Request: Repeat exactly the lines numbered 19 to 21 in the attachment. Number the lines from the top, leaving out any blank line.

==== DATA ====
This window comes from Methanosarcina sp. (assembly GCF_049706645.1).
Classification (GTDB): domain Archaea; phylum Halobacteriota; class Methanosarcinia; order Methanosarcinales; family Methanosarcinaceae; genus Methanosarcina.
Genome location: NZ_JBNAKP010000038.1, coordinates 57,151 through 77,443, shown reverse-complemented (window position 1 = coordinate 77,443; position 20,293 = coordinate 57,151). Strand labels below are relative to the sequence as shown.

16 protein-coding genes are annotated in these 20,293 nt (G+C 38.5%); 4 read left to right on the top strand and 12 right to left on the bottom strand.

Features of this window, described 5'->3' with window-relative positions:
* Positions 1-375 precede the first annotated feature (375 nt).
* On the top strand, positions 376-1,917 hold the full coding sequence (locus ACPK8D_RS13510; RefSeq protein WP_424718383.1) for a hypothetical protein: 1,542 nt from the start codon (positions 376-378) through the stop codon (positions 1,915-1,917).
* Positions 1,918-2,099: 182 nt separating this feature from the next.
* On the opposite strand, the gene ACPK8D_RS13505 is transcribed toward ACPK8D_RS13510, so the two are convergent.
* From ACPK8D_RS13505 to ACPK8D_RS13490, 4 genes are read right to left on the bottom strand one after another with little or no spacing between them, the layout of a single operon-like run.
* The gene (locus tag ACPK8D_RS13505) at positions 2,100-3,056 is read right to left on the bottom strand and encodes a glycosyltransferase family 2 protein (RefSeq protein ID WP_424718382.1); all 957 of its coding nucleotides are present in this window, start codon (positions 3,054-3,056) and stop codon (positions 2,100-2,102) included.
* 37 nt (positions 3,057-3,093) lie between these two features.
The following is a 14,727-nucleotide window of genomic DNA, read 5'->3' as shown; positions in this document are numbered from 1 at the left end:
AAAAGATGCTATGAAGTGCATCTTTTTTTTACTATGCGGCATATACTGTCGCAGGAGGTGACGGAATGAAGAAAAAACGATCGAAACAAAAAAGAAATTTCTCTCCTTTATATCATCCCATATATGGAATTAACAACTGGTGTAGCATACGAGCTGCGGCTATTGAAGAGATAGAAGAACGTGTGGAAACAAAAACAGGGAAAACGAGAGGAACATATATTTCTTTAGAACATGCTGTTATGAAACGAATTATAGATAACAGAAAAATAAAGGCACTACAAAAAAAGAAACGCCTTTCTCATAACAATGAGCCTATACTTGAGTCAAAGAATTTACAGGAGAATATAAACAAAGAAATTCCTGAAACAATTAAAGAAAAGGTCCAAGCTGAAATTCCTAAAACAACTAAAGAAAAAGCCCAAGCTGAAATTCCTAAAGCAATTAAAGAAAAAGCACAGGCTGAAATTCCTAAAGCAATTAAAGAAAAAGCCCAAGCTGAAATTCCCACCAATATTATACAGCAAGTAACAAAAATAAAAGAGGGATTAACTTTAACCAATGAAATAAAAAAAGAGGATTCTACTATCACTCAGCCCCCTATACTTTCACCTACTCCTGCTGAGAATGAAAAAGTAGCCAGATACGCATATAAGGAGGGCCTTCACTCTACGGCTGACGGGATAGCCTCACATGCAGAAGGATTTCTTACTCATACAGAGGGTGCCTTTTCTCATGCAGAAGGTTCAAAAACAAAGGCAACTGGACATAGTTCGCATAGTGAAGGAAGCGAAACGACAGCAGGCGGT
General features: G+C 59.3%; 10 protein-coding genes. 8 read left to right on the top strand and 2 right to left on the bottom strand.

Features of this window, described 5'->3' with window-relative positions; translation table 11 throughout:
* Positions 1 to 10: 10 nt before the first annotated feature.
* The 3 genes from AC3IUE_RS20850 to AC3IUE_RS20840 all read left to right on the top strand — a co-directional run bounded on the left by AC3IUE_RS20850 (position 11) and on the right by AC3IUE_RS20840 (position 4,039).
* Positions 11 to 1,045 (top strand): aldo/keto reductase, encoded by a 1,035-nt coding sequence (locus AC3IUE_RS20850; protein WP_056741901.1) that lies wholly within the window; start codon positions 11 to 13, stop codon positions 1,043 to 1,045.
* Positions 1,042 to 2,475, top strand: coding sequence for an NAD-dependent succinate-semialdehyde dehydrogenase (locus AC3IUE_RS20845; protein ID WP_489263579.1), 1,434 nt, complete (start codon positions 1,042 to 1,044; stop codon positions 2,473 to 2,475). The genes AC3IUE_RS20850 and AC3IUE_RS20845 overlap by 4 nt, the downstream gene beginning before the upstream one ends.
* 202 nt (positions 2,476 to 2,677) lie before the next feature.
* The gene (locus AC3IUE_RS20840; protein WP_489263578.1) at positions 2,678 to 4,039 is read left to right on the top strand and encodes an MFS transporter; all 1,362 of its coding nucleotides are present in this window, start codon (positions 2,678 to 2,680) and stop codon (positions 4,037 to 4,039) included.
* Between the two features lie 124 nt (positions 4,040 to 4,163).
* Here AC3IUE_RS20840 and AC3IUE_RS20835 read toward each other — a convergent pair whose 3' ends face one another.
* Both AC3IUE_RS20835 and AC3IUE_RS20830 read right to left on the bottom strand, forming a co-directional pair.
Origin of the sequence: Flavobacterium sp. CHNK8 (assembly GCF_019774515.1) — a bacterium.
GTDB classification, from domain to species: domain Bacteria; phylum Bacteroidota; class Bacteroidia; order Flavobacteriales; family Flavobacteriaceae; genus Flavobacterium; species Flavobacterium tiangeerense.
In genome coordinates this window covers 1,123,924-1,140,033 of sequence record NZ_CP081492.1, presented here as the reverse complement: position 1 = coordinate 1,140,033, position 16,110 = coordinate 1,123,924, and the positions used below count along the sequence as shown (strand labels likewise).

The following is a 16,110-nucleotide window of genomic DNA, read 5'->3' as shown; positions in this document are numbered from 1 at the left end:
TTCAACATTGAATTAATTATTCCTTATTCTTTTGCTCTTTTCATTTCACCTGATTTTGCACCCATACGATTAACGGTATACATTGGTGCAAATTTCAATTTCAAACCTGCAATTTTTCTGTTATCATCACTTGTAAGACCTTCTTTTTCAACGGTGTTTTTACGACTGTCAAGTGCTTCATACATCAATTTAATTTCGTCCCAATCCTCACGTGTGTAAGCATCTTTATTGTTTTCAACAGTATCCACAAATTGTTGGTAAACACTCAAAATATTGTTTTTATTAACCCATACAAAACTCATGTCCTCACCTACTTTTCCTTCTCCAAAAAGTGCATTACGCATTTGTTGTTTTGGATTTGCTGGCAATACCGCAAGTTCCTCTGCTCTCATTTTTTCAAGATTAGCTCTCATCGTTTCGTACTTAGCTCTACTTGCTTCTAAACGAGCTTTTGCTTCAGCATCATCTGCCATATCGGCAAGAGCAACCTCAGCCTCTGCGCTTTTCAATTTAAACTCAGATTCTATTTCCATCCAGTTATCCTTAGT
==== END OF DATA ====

* Positions 11 to 1,045 (top strand): aldo/keto reductase, encoded by a 1,035-nt coding sequence (locus AC3IUE_RS20850; protein WP_056741901.1) that lies wholly within the window; start codon positions 11 to 13, stop codon positions 1,043 to 1,045.
* Positions 1,042 to 2,475, top strand: coding sequence for an NAD-dependent succinate-semialdehyde dehydrogenase (locus AC3IUE_RS20845; protein ID WP_489263579.1), 1,434 nt, complete (start codon positions 1,042 to 1,044; stop codon positions 2,473 to 2,475). The genes AC3IUE_RS20850 and AC3IUE_RS20845 overlap by 4 nt, the downstream gene beginning before the upstream one ends.
* 202 nt (positions 2,476 to 2,677) lie before the next feature.